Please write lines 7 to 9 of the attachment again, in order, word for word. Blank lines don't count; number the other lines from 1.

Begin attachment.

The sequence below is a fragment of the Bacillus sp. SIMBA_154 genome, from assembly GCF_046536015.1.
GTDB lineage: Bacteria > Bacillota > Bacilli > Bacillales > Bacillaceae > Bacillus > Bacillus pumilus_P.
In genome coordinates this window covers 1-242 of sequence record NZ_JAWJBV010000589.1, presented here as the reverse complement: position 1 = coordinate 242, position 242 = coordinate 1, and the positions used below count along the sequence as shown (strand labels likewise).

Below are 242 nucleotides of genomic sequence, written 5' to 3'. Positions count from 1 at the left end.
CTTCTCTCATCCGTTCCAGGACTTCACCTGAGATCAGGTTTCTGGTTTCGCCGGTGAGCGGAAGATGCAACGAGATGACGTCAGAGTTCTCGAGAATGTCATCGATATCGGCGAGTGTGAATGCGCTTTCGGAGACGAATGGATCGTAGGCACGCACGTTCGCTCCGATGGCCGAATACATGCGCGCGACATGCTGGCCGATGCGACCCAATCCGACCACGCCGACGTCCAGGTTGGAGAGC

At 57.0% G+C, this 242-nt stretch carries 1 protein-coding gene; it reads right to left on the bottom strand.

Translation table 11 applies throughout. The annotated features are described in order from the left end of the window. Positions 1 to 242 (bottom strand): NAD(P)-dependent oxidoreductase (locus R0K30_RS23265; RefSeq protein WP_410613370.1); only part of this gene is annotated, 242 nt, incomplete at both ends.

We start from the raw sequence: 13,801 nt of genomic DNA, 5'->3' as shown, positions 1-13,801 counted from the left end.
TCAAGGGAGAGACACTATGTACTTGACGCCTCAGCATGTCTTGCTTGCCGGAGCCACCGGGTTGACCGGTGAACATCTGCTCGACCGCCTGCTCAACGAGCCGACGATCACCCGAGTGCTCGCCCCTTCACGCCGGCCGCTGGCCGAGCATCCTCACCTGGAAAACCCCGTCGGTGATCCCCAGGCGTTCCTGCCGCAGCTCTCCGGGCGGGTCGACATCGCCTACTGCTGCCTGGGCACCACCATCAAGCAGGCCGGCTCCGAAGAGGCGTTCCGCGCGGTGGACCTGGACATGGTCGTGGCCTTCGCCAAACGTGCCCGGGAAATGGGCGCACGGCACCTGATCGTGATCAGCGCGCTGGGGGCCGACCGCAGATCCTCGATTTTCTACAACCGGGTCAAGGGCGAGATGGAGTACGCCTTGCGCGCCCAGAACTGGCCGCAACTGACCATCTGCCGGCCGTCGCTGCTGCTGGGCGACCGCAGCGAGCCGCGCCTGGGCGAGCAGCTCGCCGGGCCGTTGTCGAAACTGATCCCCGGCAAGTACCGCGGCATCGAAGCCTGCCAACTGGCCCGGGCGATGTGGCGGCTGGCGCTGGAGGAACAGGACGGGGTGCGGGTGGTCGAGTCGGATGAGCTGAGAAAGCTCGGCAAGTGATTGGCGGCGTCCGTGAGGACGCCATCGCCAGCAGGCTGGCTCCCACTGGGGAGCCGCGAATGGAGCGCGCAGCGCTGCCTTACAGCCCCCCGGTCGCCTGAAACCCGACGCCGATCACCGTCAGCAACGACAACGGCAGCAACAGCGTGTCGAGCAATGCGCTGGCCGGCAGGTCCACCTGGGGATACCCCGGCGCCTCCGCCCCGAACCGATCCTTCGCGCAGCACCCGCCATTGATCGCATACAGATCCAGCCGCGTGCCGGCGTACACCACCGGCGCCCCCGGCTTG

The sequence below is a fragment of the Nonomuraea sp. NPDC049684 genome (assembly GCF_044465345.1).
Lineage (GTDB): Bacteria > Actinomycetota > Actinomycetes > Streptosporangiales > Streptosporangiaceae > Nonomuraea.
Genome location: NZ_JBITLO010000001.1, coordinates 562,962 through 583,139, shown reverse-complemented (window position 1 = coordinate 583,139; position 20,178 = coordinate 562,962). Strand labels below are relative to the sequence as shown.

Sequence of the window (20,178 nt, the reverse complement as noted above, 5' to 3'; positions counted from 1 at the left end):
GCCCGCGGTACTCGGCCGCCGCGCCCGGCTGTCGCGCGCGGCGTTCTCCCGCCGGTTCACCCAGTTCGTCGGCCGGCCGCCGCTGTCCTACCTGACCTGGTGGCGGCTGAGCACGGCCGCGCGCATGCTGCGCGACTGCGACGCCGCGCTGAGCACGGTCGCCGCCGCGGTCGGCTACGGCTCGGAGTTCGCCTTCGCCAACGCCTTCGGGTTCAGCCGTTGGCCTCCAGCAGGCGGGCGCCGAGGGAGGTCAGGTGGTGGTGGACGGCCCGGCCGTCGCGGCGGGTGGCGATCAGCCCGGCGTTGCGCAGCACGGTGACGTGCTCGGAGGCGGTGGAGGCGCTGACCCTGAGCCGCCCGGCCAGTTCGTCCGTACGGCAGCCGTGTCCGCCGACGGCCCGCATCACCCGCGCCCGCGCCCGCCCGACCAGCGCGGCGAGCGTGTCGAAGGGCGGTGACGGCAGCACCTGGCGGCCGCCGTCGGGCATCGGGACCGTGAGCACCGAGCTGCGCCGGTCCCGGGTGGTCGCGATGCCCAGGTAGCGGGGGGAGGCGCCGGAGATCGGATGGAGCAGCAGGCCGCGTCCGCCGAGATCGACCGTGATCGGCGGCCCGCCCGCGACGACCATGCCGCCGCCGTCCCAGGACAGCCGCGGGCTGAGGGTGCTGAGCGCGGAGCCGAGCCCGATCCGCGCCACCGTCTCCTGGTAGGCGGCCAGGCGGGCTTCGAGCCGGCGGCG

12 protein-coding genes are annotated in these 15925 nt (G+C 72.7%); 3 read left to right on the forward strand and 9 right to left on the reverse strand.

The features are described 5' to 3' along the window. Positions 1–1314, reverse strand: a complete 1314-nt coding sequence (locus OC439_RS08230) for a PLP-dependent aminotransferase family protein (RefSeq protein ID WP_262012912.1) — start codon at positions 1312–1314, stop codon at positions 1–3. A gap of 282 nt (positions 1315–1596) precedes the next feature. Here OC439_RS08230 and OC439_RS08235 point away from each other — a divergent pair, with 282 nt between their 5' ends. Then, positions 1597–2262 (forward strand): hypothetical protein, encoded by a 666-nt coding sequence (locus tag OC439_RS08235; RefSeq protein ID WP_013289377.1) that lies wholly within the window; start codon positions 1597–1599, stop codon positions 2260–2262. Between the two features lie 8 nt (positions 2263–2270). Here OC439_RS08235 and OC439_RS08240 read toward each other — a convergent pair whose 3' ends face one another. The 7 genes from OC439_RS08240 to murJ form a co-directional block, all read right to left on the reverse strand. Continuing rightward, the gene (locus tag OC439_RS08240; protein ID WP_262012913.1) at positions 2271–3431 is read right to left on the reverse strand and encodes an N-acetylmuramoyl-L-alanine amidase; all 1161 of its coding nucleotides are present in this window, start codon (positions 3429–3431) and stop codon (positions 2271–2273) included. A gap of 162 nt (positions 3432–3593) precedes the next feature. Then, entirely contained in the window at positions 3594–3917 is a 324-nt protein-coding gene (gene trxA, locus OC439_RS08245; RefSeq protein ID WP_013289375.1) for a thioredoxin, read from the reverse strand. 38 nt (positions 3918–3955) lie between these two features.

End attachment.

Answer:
Translation table 11 applies throughout. The annotated features are described in order from the left end of the window. Positions 1 to 242 (bottom strand): NAD(P)-dependent oxidoreductase (locus R0K30_RS23265; RefSeq protein WP_410613370.1); only part of this gene is annotated, 242 nt, incomplete at both ends.

We start from the raw sequence: 13,801 nt of genomic DNA, 5'->3' as shown, positions 1-13,801 counted from the left end.
TCAAGGGAGAGACACTATGTACTTGACGCCTCAGCATGTCTTGCTTGCCGGAGCCACCGGGTTGACCGGTGAACATCTGCTCGACCGCCTGCTCAACGAGCCGACGATCACCCGAGTGCTCGCCCCTTCACGCCGGCCGCTGGCCGAGCATCCTCACCTGGAAAACCCCGTCGGTGATCCCCAGGCGTTCCTGCCGCAGCTCTCCGGGCGGGTCGACATCGCCTACTGCTGCCTGGGCACCACCATCAAGCAGGCCGGCTCCGAAGAGGCGTTCCGCGCGGTGGACCTGGACATGGTCGTGGCCTTCGCCAAACGTGCCCGGGAAATGGGCGCACGGCACCTGATCGTGATCAGCGCGCTGGGGGCCGACCGCAGATCCTCGATTTTCTACAACCGGGTCAAGGGCGAGATGGAGTACGCCTTGCGCGCCCAGAACTGGCCGCAACTGACCATCTGCCGGCCGTCGCTGCTGCTGGGCGACCGCAGCGAGCCGCGCCTGGGCGAGCAGCTCGCCGGGCCGTTGTCGAAACTGATCCCCGGCAAGTACCGCGGCATCGAAGCCTGCCAACTGGCCCGGGCGATGTGGCGGCTGGCGCTGGAGGAACAGGACGGGGTGCGGGTGGTCGAGTCGGATGAGCTGAGAAAGCTCGGCAAGTGATTGGCGGCGTCCGTGAGGACGCCATCGCCAGCAGGCTGGCTCCCACTGGGGAGCCGCGAATGGAGCGCGCAGCGCTGCCTTACAGCCCCCCGGTCGCCTGAAACCCGACGCCGATCACCGTCAGCAACGACAACGGCAGCAACAGCGTGTCGAGCAATGCGCTGGCCGGCAGGTCCACCTGGGGATACCCCGGCGCCTCCGCCCCGAACCGATCCTTCGCGCAGCACCCGCCATTGATCGCATACAGATCCAGCCGCGTGCCGGCGTACACCACCGGCGCCCCCGGCTTG